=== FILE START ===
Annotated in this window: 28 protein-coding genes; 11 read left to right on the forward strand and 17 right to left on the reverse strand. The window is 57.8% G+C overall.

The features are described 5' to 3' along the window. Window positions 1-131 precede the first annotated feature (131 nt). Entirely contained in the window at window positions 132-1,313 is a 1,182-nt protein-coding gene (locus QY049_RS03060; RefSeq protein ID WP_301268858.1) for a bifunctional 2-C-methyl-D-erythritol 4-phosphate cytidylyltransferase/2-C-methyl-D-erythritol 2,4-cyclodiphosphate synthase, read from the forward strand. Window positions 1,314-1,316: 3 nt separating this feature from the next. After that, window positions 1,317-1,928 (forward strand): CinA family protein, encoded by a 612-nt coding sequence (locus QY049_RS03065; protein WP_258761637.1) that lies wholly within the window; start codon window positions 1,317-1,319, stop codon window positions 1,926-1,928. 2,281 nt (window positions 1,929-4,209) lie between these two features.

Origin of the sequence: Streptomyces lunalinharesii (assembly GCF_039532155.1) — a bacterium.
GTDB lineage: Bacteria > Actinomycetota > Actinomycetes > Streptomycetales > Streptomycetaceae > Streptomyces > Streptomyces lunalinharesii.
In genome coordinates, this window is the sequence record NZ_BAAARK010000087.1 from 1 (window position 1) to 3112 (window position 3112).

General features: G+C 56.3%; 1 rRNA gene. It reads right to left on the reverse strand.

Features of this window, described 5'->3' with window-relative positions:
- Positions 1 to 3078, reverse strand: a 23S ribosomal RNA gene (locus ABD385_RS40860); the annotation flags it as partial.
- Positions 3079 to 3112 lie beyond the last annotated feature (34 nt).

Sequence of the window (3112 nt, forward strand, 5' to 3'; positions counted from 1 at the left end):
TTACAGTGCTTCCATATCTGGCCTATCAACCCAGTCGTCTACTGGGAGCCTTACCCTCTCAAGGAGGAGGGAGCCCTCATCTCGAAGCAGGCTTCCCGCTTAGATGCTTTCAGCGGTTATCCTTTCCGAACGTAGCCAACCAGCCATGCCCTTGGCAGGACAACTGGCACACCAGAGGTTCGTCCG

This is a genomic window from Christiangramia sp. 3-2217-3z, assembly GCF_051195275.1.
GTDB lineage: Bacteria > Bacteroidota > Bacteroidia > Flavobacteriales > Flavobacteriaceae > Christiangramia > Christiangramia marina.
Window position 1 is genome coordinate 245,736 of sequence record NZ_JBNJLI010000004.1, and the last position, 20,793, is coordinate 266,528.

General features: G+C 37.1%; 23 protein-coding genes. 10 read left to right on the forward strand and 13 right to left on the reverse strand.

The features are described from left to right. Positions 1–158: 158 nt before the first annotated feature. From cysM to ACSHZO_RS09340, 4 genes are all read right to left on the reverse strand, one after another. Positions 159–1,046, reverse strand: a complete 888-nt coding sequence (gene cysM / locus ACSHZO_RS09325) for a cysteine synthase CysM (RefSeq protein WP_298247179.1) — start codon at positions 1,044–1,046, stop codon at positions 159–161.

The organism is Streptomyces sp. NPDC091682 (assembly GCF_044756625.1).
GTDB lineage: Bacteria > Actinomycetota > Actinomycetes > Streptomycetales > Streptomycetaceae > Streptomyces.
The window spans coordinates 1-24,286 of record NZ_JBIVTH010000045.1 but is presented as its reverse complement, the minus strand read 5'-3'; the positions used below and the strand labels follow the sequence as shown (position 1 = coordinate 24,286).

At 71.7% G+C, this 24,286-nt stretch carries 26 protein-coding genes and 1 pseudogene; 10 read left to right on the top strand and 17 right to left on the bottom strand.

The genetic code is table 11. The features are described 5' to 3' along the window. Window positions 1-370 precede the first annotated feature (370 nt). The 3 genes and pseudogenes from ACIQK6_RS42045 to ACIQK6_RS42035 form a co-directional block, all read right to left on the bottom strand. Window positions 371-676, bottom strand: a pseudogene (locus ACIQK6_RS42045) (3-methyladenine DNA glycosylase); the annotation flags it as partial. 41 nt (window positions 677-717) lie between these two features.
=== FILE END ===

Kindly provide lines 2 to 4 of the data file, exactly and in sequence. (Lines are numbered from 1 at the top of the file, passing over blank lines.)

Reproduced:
The features are described 5' to 3' along the window. Window positions 1-131 precede the first annotated feature (131 nt). Entirely contained in the window at window positions 132-1,313 is a 1,182-nt protein-coding gene (locus QY049_RS03060; RefSeq protein ID WP_301268858.1) for a bifunctional 2-C-methyl-D-erythritol 4-phosphate cytidylyltransferase/2-C-methyl-D-erythritol 2,4-cyclodiphosphate synthase, read from the forward strand. Window positions 1,314-1,316: 3 nt separating this feature from the next. After that, window positions 1,317-1,928 (forward strand): CinA family protein, encoded by a 612-nt coding sequence (locus QY049_RS03065; protein WP_258761637.1) that lies wholly within the window; start codon window positions 1,317-1,319, stop codon window positions 1,926-1,928. 2,281 nt (window positions 1,929-4,209) lie between these two features.

Origin of the sequence: Streptomyces lunalinharesii (assembly GCF_039532155.1) — a bacterium.
GTDB lineage: Bacteria > Actinomycetota > Actinomycetes > Streptomycetales > Streptomycetaceae > Streptomyces > Streptomyces lunalinharesii.